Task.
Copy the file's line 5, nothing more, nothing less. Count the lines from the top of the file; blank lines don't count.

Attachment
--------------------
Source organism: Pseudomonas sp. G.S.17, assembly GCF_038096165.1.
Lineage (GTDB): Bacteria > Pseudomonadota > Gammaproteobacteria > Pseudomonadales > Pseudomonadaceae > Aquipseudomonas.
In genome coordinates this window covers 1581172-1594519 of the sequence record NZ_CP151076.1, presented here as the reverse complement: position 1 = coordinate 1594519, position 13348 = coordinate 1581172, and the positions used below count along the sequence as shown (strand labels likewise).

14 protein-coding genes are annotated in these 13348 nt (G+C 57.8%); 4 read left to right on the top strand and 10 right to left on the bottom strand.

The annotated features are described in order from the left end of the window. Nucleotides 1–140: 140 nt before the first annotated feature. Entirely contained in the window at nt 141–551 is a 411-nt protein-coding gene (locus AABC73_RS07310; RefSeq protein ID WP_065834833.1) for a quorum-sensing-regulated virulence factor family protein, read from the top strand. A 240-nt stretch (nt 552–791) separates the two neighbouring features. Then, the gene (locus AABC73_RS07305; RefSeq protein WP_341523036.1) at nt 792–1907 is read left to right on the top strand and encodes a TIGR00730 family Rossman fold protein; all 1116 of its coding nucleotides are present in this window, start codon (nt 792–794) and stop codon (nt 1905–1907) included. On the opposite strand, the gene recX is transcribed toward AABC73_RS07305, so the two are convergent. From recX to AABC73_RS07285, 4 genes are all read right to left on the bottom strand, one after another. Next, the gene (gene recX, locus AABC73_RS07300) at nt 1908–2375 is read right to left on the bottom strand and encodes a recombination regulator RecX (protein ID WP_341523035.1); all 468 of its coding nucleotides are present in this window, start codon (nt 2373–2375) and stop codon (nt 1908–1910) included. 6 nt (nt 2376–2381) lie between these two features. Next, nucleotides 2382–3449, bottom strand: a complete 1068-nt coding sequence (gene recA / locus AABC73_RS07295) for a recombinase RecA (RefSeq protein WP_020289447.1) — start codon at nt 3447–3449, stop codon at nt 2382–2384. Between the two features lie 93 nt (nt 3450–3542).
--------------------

The annotated features are described in order from the left end of the window. Nucleotides 1–140: 140 nt before the first annotated feature. Entirely contained in the window at nt 141–551 is a 411-nt protein-coding gene (locus AABC73_RS07310; RefSeq protein ID WP_065834833.1) for a quorum-sensing-regulated virulence factor family protein, read from the top strand. A 240-nt stretch (nt 552–791) separates the two neighbouring features. Then, the gene (locus AABC73_RS07305; RefSeq protein WP_341523036.1) at nt 792–1907 is read left to right on the top strand and encodes a TIGR00730 family Rossman fold protein; all 1116 of its coding nucleotides are present in this window, start codon (nt 792–794) and stop codon (nt 1905–1907) included. On the opposite strand, the gene recX is transcribed toward AABC73_RS07305, so the two are convergent. From recX to AABC73_RS07285, 4 genes are all read right to left on the bottom strand, one after another. Next, the gene (gene recX, locus AABC73_RS07300) at nt 1908–2375 is read right to left on the bottom strand and encodes a recombination regulator RecX (protein ID WP_341523035.1); all 468 of its coding nucleotides are present in this window, start codon (nt 2373–2375) and stop codon (nt 1908–1910) included. 6 nt (nt 2376–2381) lie between these two features. Next, nucleotides 2382–3449, bottom strand: a complete 1068-nt coding sequence (gene recA / locus AABC73_RS07295) for a recombinase RecA (RefSeq protein WP_020289447.1) — start codon at nt 3447–3449, stop codon at nt 2382–2384. Between the two features lie 93 nt (nt 3450–3542).